Sunday, October 16, 2016

Snag in the Making

Sitting at our campsite, all alone, most of the campground emptied out because it's Sunday afternoon, I hear a HUGE crack, look over, and the tree in the campsite next to ours falls over. That's what we call a snag. My boys are now in the process of chopping up the fallen remnant of what used to be a tree. We're allowed to collect and burned dead and downed wood, and I think that tree now counts.

Snag Attack

Whittlng Injury
J has been dying to have a go with the hatchet, and this is his chance. I've been telling him that he has to have Bill supervise, cuz that boy is stubborn as the day is long. I really just want someone else telling him what to do, so I can be support but not main guidance.

In addition to all the hatchetting going on, NB just got his first pocket knife and has been going to town with whittling projects. And so injuries ensue. But never fear, K is near! She took on the first aid with gusto, though she proclaimed that she'd rather be a vet than a person doctor. All in all, we've been having a fun time working on our camp skills.


Time to visit a Costco, so off to Tennessee we went. I have a monthly prescription, and while I had stocked up ahead of the trip, it was time again to get it filled. So fortunately for us, Costco was able to transfer my prescription to Nashville and get it filled within about a half hour. Whew!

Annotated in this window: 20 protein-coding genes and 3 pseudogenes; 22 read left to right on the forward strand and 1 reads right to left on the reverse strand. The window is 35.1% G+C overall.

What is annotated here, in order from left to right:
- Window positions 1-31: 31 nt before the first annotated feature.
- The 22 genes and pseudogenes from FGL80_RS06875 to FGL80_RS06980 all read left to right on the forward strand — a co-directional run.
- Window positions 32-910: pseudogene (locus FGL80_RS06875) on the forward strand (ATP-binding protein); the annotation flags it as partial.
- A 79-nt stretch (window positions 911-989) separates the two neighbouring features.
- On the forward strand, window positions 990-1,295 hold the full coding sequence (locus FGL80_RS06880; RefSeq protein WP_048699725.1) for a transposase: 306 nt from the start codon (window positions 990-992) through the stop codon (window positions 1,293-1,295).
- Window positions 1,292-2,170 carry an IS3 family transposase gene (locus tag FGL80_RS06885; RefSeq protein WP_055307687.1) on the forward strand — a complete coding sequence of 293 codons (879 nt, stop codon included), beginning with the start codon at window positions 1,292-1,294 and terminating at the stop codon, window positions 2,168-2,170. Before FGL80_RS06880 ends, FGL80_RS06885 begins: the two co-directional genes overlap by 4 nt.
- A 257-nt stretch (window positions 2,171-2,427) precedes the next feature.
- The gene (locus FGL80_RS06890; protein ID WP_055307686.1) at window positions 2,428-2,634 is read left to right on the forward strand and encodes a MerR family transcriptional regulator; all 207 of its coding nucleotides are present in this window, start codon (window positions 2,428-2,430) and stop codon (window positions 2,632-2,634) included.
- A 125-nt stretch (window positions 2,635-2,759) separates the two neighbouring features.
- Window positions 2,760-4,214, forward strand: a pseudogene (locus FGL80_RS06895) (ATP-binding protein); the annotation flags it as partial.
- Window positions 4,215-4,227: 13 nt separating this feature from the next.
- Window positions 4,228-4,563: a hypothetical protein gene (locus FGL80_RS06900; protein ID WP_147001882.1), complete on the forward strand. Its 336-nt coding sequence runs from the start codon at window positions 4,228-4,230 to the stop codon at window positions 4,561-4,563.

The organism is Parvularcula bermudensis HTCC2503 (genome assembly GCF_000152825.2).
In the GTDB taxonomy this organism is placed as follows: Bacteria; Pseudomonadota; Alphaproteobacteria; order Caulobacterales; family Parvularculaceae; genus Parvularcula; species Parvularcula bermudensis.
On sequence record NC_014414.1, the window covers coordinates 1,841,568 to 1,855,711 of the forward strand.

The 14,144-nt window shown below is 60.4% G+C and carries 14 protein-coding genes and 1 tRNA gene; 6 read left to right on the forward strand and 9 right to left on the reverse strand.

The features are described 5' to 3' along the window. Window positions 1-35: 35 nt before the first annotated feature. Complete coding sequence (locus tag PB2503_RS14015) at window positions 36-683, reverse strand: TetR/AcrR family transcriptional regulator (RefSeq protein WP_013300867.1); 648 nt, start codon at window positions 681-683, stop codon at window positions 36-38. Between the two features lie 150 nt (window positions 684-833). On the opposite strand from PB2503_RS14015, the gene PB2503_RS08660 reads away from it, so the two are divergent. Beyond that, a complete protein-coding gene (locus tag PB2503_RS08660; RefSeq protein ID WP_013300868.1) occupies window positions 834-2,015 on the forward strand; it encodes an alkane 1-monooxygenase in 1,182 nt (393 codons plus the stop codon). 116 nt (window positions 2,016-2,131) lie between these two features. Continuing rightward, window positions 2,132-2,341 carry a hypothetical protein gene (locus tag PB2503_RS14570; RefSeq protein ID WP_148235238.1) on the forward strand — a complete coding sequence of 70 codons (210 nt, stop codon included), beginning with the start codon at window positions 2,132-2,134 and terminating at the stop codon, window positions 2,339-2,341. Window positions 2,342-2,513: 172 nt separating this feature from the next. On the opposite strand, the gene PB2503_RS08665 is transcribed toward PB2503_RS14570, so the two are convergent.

Since we travelled nearly two hours to get to Nashville, we hung out there the whole day. After Costco and the local Publix, we went and hit up Fort Negley. Largest stone fortress built during the Civil War (for the Union). I need to do some more reading on Tennessee during the Civil War, because it sounded to me as if they were trying to play both sides.

After the fort, we toodled down the road to Adventure Science Center. What a blast that was! Very hands-on, dynamic learning.

Moon Walk

The first thing we did was the space walk. It was close to 3:30 when we got to the museum, and that's when they close the "rides," so we hustled to make it just in time to be in line! The kids had so much fun with their short time trying to walk on the moon. Even though our time at the museum was short, I'm so glad we got to check it out.